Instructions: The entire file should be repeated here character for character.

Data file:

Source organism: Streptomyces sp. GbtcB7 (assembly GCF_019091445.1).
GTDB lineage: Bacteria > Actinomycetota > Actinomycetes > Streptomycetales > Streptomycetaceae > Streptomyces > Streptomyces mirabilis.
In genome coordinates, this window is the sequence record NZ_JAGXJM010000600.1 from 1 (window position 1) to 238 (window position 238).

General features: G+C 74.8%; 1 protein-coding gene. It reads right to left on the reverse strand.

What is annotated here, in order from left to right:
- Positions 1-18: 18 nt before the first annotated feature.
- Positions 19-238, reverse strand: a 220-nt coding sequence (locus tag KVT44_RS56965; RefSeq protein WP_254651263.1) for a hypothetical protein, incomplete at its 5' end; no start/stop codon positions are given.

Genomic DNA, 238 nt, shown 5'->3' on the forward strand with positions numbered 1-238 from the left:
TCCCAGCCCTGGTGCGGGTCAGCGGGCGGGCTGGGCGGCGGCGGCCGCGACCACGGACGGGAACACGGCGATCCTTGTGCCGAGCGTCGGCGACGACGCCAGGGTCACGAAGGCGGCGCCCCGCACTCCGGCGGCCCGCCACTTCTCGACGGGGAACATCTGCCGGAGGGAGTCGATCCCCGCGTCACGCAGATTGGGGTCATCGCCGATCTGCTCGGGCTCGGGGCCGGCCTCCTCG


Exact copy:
Source organism: Streptomyces sp. GbtcB7 (assembly GCF_019091445.1).
GTDB lineage: Bacteria > Actinomycetota > Actinomycetes > Streptomycetales > Streptomycetaceae > Streptomyces > Streptomyces mirabilis.
In genome coordinates, this window is the sequence record NZ_JAGXJM010000600.1 from 1 (window position 1) to 238 (window position 238).

General features: G+C 74.8%; 1 protein-coding gene. It reads right to left on the reverse strand.

What is annotated here, in order from left to right:
- Positions 1-18: 18 nt before the first annotated feature.
- Positions 19-238, reverse strand: a 220-nt coding sequence (locus tag KVT44_RS56965; RefSeq protein WP_254651263.1) for a hypothetical protein, incomplete at its 5' end; no start/stop codon positions are given.

Genomic DNA, 238 nt, shown 5'->3' on the forward strand with positions numbered 1-238 from the left:
TCCCAGCCCTGGTGCGGGTCAGCGGGCGGGCTGGGCGGCGGCGGCCGCGACCACGGACGGGAACACGGCGATCCTTGTGCCGAGCGTCGGCGACGACGCCAGGGTCACGAAGGCGGCGCCCCGCACTCCGGCGGCCCGCCACTTCTCGACGGGGAACATCTGCCGGAGGGAGTCGATCCCCGCGTCACGCAGATTGGGGTCATCGCCGATCTGCTCGGGCTCGGGGCCGGCCTCCTCG